Following the recent hacking of Comodo, a certificate authority that distributes SSL certificates, web users to the following domains are at a higher risk of phishing and sniffing attacks:

  • login.live.com
  • mail.google.com
  • www.google.com
  • login.yahoo.com
  • login.skype.com
  • addons.mozilla.org

Attackers were able to obtain SSL certificates for these domains, essentially allowing them to pose as those websites. The certificates have since been revoked by Comodo, however this relies on browsers checking for them by checking Comodo’s Certificate Revocation List (CRL) and having the Online Certificate Status Protocol (OCSP) enabled. Firefox and Chrome were updated last week to block the fraudulent certs, but Safari doesn’t do CRL and OCSP checking by default.

Hit the jump for how to enable these checks in OSX and Safari. Read moreRead more

10
Feb

HBGary: Security Firm Investigating ‘Anonymous’ Hacked and Exposed

“Do not meddle in the affairs of hackers, for they are subtle and quick to anger.”

Following last week’s hacking of shamed LIGATT CEO Gregory D Evans, this week it was the turn of security firm HBGary to get exposed. HBGary have been aiding the FBI with their investigations into members of Anonymous. Although Anonymous isn’t a centralised ‘group’, their recent DDoS attacks and hacks of oppressive governments and anti-wikileaks organisations (including PayPal, MasterCard and VISA), have made them a target of the US Federal Government.

HBGary were allegedly preparing to hand over information about certain members of Anonymous to the FBI, who have already made several arrests in the US and UK, and obtained over 40 search warrants in an attempt to shut down Anonymous (probably not possible imo). Angered by CEO Aaron Barr and HBGary’s involvement in FBI investigations, members of Anonymous compromised a number of HBGary servers, defacing their website, gaining access to CEO Aaron Barr’s Twitter account, and obtaining a large number of emails. In what seems to be the popular punishment at the moment, over 50,000 corporate emails were released in a torrent. Anonymous also stated, on one of their many Twitter accounts, that the source code of HBGary’s security products was also obtained – although these don’t appear to have been released (yet?).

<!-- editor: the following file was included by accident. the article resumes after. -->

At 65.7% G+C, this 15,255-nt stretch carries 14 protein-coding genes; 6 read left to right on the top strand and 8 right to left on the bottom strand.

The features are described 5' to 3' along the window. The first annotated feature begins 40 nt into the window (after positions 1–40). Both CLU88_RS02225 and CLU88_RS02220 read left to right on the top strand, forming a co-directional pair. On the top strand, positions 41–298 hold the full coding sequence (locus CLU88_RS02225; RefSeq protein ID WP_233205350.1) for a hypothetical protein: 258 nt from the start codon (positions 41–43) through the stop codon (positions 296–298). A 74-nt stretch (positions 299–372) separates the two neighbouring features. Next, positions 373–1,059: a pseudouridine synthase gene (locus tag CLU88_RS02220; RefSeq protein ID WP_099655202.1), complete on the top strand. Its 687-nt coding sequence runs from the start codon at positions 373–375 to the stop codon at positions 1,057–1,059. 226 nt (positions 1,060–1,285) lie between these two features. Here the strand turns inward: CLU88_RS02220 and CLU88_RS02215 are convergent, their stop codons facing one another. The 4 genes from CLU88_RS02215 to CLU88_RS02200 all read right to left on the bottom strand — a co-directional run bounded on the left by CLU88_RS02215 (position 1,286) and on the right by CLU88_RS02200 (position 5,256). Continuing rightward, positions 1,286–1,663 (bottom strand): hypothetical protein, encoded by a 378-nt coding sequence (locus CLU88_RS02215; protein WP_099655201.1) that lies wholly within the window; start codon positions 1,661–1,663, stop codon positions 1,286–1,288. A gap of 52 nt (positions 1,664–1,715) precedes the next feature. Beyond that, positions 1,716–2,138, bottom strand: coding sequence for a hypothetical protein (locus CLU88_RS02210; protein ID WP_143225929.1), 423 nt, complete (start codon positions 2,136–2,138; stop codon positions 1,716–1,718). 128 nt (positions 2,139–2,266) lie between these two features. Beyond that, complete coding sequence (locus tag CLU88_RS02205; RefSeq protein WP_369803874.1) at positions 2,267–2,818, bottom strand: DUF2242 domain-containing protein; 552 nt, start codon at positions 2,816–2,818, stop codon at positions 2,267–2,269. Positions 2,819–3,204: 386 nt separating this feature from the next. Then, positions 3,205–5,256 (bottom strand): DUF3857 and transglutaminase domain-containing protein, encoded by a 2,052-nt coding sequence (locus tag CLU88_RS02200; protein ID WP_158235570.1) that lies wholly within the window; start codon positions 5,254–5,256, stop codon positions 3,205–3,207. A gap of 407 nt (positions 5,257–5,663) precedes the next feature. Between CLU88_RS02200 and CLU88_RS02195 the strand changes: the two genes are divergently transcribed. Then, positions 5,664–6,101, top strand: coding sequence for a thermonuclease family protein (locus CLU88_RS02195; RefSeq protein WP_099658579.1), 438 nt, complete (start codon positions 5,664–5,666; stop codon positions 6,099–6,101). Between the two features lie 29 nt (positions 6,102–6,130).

“You’ve angered the hive, and now you are being stung.”

Anonymous posted a message to HBGary on their defaced website, where they mock the firm for their lack of security and the unsubstantial ‘public’ information that was going to be handed sold to the FBI.

Hit the jump for Anonymous’ full message.

Ars Technica has a good review of how this all went down, and a step-by-step account of how the hack was possible.

[Update] Aaron Barr steps down as CEO of HBGary Federal

Read moreRead more

19
Jan

Pic of the Week: Real-World Penetration Testing

Can’t remember where I found this image, but it’s an amusing hyperbole of the sometimes limited or frustrating nature of penetration testing. Anyone who’s done pen testing/ethical hacking as a job will be able to appreciate the various points along the graph.

To the unknown author of this image: we feel your pain. ;)

There just one thing… I get M, T, W and F along the X-axis… wtf’s R ??

15
Dec

Finding Security Bugs in Gawker Source Code

With the recent high-profile Gawker compromise, their entire source code and user database are available as a torrent. Some people have taken to cracking the (weak) password hashes, whilst others are looking for bugs in the source.

Mike Bailey has started Gawker Bug of the Day (@gawkerbugs), and will be disclosing security vulnerabilities in their source code… presumably for funsies.

GBOTD#1 is a XSS found in the first 3 lines of the first file: